— what don’t they want you to know? …and what will be next?
The unseemly haste at which PM Jacinda and her cabinet are riding roughshod over proper process has to raise these questions.
First the (alleged as questions exist about it) video of the Christchurch gunman on his rampage was banned by the Chief Censor on Monday, followed yesterday by a similar ruling on the ‘manifesto’ that was e-mailed by or on behalf of the gunman to the media on 15 March.
Nearly everyone knows that PM Jacinda (and probably many of her MPs) are left-wing globalists who in 2017, among other things, stated that they wanted many more ‘refugees’ (read migrants from Third World countries) here, and a week before last Christmas signed NZ to the UN Migration Compact, the intent of which is an unrestricted flow of such migrants to First World countries.
The effect of her government’s censorship bans will probably be to make many who were mildly curious before want to see them to satisfy their now strong curiosity. The official justification for the ban on the manifesto which contains no images, except some line graphics of standard topics (such as “anti-imperialism”, “workers rights”, “responsible markets” “ethnic autonomy”) on the cover is that “…the document is crude and promotive of murder and terrorism.”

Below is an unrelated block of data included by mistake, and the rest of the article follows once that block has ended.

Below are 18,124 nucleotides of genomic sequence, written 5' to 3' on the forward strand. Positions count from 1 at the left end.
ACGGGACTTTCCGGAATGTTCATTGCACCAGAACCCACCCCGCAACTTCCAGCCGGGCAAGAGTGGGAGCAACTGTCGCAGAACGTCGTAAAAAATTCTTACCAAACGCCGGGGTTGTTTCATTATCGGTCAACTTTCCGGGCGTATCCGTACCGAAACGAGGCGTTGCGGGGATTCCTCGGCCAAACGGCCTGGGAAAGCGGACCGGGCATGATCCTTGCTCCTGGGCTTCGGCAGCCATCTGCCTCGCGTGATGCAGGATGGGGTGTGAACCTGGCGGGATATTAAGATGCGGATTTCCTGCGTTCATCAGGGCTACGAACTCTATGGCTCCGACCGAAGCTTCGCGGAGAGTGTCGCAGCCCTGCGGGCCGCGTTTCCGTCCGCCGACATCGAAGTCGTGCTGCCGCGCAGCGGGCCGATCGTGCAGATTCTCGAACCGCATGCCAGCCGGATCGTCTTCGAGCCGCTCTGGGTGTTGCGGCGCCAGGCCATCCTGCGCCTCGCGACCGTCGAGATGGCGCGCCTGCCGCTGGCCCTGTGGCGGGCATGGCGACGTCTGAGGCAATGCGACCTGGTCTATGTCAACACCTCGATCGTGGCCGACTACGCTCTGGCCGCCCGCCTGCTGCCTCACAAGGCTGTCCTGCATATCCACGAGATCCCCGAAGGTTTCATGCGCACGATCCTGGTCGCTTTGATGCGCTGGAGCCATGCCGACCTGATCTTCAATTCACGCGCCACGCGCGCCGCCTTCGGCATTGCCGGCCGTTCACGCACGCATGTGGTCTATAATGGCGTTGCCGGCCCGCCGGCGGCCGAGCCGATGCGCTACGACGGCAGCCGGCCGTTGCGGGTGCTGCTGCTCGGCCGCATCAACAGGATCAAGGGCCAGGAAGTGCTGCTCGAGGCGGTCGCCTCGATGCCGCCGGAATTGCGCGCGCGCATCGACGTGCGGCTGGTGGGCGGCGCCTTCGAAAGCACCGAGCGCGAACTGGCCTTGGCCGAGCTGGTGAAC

Er, um — couldn’t that be said also about books like What is to be done by Vladimir Lenin, Mein Kampf by Adolf Hitler, or for that matter the Koran which has some quite violent passages, often quoted by Osama bin Laden?
The contents of the 74-page ‘manifesto’ were split into two parts — first an explanation of who he is, his background and his motives. The second presented his views on the topics mentioned above.
Severe overpopulation and rapid population growth in the Third World and its effect on the environment and world climate was a prominent theme, as was his belief that massive migration from the Third World to Europe and New World countries will replace the indigenous culture and heritage of those counties.
It’s rather hard to argue with that, one would have thought. Of course, the solutions presented were mostly violent ones: for example, how to achieve an addiction-free society — go out and shoot your local drug dealer… ah, no.
It isn’t just the Christchurch shooter who has those views, however, they’re very widely held sentiments in society.
The manifesto needs critical analysis and a lot of refuting which can be easily done; but you can’t now, at least not in NZ because of the ban.
If Jacinda thinks that banning it and ignoring it will make it go away, she’s wrong. Even worse, it’s highly likely that these bans aren’t the end of it and there will be draconian restrictions by her and her government on Freedom of Speech. As one of our readers says, “Just about everyone now will be too frightened to say what they feel or think in case they are branded a racist and or put on a terrorist suspect list.”